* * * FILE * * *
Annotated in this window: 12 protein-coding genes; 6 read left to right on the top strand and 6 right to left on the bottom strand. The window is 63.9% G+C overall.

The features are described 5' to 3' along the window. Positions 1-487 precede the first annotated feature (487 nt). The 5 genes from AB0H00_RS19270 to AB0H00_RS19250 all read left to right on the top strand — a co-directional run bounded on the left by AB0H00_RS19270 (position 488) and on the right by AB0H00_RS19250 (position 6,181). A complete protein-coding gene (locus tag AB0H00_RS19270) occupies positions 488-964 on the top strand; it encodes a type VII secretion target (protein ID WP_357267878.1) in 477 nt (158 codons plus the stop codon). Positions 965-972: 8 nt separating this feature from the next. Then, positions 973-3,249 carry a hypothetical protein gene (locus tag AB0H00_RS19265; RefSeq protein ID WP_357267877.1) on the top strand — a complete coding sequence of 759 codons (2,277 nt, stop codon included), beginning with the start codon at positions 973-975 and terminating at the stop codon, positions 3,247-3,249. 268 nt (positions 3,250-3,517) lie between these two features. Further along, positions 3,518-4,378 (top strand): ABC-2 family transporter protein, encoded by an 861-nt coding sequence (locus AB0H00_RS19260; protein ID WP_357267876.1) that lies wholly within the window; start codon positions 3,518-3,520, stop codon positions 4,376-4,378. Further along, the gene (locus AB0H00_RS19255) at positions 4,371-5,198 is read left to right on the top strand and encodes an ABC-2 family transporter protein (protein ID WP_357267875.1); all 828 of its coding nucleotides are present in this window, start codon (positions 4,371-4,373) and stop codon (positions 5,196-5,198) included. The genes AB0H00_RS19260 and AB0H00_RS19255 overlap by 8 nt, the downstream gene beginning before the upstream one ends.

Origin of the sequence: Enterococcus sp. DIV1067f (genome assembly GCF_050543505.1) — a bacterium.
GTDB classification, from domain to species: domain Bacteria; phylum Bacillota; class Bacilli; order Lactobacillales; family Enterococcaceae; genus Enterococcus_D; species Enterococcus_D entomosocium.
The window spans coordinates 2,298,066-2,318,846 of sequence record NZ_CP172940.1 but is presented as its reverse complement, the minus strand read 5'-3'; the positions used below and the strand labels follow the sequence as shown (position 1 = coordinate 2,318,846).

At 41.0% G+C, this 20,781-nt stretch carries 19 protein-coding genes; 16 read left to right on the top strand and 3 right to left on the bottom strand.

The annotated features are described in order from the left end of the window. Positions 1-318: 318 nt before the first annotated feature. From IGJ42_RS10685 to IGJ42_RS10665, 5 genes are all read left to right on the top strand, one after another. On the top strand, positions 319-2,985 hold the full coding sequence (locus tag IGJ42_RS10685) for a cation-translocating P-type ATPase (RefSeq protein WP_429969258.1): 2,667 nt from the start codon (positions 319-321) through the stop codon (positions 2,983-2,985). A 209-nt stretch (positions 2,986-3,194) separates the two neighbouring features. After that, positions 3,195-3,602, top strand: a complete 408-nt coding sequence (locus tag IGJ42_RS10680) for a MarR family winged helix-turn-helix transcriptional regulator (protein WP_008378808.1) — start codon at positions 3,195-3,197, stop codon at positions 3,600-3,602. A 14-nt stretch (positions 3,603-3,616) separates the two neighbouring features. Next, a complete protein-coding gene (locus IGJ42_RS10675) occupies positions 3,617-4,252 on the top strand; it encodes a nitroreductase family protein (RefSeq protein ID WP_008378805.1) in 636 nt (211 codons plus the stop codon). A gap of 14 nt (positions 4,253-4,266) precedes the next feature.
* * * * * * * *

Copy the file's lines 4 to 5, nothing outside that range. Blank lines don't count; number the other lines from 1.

GTDB classification, from domain to species: domain Bacteria; phylum Bacillota; class Bacilli; order Lactobacillales; family Enterococcaceae; genus Enterococcus_D; species Enterococcus_D entomosocium.
The window spans coordinates 2,298,066-2,318,846 of sequence record NZ_CP172940.1 but is presented as its reverse complement, the minus strand read 5'-3'; the positions used below and the strand labels follow the sequence as shown (position 1 = coordinate 2,318,846).